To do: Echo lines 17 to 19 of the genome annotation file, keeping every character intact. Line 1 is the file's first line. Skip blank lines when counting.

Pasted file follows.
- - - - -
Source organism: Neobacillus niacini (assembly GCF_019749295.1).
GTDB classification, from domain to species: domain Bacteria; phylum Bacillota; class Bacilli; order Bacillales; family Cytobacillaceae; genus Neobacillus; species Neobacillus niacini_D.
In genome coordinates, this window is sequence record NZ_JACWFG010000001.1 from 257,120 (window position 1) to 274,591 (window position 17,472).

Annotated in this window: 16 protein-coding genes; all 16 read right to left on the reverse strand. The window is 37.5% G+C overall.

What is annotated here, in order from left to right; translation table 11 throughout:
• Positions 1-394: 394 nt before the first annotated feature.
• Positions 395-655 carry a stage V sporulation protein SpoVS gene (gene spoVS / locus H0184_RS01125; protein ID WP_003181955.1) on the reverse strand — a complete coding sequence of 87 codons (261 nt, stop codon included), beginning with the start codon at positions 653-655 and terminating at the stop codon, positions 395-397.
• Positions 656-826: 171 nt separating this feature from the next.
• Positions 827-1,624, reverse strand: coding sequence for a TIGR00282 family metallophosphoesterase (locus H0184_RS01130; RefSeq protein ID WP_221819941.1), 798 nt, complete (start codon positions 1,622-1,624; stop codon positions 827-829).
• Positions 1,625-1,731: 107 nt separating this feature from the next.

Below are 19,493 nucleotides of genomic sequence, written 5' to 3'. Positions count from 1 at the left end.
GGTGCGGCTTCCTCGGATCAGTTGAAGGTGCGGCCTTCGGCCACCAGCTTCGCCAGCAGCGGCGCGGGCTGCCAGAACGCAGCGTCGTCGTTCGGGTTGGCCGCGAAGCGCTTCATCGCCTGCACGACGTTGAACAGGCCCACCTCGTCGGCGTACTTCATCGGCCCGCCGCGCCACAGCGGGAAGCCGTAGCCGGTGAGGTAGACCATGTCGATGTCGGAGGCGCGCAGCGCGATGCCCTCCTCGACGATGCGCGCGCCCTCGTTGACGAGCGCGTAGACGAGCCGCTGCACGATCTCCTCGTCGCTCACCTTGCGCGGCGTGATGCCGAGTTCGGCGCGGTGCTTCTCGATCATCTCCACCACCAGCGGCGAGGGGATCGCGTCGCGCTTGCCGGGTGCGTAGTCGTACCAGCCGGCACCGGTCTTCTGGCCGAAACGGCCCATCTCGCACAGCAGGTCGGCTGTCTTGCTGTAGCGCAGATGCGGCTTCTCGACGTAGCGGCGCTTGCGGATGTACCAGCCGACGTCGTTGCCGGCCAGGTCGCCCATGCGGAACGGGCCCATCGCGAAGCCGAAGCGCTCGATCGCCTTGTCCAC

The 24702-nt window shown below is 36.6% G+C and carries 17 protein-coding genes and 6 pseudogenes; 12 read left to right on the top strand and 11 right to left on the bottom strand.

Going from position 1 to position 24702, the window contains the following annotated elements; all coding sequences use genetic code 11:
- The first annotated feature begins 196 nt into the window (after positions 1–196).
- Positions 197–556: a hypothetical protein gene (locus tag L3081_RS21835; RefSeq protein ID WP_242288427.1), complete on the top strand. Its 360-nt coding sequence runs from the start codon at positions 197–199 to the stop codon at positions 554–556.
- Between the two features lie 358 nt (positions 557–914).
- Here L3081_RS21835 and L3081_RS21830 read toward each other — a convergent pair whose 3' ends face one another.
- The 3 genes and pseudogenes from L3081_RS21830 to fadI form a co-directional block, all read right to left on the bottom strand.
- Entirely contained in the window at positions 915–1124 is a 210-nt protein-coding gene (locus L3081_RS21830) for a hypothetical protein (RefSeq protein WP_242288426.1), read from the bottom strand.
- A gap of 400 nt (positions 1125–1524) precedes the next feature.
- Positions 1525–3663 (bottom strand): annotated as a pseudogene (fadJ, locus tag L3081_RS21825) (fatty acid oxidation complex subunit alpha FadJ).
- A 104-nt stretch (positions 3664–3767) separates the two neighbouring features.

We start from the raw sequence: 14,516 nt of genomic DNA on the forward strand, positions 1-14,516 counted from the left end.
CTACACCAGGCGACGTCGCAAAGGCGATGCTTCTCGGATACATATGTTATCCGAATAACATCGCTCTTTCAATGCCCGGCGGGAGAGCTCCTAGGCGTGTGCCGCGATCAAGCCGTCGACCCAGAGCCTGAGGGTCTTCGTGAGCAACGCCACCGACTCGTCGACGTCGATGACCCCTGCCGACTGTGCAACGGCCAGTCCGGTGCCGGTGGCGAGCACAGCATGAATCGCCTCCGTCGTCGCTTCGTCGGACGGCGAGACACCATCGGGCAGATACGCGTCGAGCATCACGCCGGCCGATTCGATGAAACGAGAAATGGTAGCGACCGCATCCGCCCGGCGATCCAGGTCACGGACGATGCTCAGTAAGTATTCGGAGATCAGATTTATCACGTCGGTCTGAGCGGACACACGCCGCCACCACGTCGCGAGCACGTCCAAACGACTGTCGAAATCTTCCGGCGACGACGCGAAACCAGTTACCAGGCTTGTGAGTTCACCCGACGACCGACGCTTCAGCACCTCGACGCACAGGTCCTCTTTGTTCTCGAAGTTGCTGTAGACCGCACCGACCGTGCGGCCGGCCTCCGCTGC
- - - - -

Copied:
- Between the two features lie 358 nt (positions 557–914).
- Here L3081_RS21835 and L3081_RS21830 read toward each other — a convergent pair whose 3' ends face one another.
- The 3 genes and pseudogenes from L3081_RS21830 to fadI form a co-directional block, all read right to left on the bottom strand.